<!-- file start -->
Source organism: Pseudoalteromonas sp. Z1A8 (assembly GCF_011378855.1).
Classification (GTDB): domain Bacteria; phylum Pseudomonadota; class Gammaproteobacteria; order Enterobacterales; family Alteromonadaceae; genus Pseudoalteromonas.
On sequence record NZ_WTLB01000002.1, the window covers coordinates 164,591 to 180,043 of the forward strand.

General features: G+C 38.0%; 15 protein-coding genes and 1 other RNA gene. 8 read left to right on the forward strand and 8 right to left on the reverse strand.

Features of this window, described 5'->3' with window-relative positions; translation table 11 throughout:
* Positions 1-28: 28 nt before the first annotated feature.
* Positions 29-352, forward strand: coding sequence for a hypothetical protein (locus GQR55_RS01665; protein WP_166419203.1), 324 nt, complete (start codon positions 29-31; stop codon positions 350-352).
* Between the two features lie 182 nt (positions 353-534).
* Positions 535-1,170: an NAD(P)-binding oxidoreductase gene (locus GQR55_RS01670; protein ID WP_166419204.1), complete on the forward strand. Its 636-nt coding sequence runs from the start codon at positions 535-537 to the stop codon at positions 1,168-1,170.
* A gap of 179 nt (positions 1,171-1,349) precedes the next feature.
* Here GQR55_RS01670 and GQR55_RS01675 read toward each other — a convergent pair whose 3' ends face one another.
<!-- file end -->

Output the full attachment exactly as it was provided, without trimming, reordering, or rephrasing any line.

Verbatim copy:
Source organism: Pseudoalteromonas sp. Z1A8 (assembly GCF_011378855.1).
Classification (GTDB): domain Bacteria; phylum Pseudomonadota; class Gammaproteobacteria; order Enterobacterales; family Alteromonadaceae; genus Pseudoalteromonas.
On sequence record NZ_WTLB01000002.1, the window covers coordinates 164,591 to 180,043 of the forward strand.

General features: G+C 38.0%; 15 protein-coding genes and 1 other RNA gene. 8 read left to right on the forward strand and 8 right to left on the reverse strand.

Features of this window, described 5'->3' with window-relative positions; translation table 11 throughout:
* Positions 1-28: 28 nt before the first annotated feature.
* Positions 29-352, forward strand: coding sequence for a hypothetical protein (locus GQR55_RS01665; protein WP_166419203.1), 324 nt, complete (start codon positions 29-31; stop codon positions 350-352).
* Between the two features lie 182 nt (positions 353-534).
* Positions 535-1,170: an NAD(P)-binding oxidoreductase gene (locus GQR55_RS01670; protein ID WP_166419204.1), complete on the forward strand. Its 636-nt coding sequence runs from the start codon at positions 535-537 to the stop codon at positions 1,168-1,170.
* A gap of 179 nt (positions 1,171-1,349) precedes the next feature.
* Here GQR55_RS01670 and GQR55_RS01675 read toward each other — a convergent pair whose 3' ends face one another.